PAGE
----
The UN Food and Agriculture Organization (FAO) launched today a comprehensive guide on the integrated pest management of the Fall Armyworm on maize.
The Fall Armyworm (FAW) is spreading across most of Africa, damaging millions of hectares of maize, most in the hands of smallholder farmers.
The guide will help smallholder farmers and frontline agricultural staff to manage FAW more effectively amidst fears that FAW may push more people into hunger. Central and Southern Africa are particularly on high alert, as the main maize growing season is currently underway in these regions.
FAO launched a comprehensive guide on the integrated pest management of Fall Armyworm on maize. Photo: FAO
FAO also calls on those African countries likely to be affected soon, given the current distribution of FAW in Africa, to get prepared by:
- re-enforcing early warning systems at community level,
- raising awareness among farmers,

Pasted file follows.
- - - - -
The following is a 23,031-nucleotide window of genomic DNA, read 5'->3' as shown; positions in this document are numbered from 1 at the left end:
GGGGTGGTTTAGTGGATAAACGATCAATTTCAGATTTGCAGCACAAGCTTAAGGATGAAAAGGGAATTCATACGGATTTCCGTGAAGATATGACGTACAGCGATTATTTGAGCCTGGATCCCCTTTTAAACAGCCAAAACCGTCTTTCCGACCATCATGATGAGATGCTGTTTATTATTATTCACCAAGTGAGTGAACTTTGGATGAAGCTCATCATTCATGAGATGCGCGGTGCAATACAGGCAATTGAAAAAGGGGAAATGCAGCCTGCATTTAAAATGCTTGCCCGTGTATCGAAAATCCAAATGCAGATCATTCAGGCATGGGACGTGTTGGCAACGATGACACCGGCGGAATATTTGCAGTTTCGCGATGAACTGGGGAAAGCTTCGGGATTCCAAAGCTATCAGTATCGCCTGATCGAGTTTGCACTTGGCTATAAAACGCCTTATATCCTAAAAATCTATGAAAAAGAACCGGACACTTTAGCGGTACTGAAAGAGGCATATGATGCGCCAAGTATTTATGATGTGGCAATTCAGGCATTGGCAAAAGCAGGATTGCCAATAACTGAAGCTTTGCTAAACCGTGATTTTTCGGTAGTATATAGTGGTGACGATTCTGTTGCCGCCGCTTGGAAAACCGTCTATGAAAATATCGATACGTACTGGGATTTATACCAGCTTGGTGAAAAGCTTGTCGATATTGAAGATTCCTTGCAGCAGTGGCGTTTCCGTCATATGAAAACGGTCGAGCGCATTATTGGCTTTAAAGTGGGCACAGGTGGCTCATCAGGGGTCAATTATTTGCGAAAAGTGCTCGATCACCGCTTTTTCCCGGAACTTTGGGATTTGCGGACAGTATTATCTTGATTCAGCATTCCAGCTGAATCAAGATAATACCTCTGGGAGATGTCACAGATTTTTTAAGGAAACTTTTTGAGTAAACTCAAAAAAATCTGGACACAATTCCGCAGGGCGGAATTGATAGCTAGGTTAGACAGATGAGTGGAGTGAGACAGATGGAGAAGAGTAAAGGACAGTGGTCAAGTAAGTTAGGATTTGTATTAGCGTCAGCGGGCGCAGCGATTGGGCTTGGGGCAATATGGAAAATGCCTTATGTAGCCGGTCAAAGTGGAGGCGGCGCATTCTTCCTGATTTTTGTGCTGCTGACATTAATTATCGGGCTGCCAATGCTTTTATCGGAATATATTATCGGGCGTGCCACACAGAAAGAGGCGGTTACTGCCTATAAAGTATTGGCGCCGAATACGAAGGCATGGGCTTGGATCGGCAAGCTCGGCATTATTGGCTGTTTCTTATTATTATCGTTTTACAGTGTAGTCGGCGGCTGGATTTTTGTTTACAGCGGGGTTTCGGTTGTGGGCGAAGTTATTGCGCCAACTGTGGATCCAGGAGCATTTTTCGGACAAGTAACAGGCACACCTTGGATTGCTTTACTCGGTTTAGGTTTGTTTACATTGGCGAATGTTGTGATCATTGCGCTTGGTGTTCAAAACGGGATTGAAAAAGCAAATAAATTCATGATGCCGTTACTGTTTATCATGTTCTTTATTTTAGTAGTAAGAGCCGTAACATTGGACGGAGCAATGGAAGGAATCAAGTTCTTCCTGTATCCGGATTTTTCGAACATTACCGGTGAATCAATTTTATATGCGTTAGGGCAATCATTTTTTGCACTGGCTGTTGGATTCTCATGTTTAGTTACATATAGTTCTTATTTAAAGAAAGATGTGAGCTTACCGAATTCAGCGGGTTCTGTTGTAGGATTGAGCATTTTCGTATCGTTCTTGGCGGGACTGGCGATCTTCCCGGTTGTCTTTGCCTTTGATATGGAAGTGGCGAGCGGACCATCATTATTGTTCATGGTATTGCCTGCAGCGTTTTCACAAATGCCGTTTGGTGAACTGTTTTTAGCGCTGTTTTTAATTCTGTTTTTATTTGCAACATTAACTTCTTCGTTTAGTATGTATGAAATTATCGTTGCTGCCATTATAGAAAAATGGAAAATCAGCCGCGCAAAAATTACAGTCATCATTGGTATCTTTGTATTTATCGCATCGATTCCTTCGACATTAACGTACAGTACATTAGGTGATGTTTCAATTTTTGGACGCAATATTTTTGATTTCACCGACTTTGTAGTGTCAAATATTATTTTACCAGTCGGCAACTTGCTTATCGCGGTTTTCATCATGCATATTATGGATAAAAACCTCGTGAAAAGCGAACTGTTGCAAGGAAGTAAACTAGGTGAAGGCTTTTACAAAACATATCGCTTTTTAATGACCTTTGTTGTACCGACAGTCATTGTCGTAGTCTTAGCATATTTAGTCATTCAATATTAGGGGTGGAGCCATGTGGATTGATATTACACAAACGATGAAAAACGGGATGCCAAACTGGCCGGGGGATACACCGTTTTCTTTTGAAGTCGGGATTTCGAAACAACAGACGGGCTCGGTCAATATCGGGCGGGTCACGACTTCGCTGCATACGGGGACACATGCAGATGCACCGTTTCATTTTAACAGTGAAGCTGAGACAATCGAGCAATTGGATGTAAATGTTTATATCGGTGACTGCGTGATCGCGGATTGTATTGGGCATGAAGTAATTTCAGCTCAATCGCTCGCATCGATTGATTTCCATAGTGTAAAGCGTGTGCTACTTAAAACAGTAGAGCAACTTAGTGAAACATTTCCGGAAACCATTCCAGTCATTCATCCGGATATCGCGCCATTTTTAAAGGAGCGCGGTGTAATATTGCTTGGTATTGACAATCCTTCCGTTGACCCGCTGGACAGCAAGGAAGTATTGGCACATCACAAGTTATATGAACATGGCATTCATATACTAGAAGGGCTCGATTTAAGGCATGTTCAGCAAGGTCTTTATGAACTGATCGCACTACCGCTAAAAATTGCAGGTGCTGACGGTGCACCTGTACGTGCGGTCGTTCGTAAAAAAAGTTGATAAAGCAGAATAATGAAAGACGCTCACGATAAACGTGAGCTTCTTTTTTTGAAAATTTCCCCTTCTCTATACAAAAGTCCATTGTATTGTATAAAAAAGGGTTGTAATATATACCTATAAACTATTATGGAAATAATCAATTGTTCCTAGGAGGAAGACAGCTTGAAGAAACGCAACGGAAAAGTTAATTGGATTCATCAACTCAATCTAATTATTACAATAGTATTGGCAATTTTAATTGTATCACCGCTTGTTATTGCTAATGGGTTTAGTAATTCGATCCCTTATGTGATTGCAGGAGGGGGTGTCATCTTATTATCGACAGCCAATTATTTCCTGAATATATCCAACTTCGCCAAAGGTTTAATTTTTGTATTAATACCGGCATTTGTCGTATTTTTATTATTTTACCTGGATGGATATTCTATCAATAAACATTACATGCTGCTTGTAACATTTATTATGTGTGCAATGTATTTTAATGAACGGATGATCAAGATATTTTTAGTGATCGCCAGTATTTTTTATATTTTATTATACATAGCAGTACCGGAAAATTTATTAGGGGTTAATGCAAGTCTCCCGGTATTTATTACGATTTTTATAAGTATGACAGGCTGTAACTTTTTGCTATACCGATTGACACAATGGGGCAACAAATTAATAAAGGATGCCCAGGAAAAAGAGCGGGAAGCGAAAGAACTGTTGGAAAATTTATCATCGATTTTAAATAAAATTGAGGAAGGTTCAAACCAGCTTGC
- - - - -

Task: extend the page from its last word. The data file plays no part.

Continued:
- and using available materials, such as the guide
By early 2018, only 10 (mostly in the north of the continent) out of the 54 African states and territories have not reported infestations by the invasive pest.
Some key guidelines and advice on effectively and sustainably managing FAW are mentioned in the picture below.
Work is also underway to launch a FAW Monitoring and Early Warning System (FAMEWS) app in Madagascar, Zambia, and South Africa, and then gradually roll-it out across the continent. Already tested, the FAO app will enable farmers to send vital info about their crops’ health, helping to generate detailed and reliable knowledge on FAW infestation levels, FAW adult population levels, and on the outcomes of actions taken against FAW.
The guide can be seen read here.
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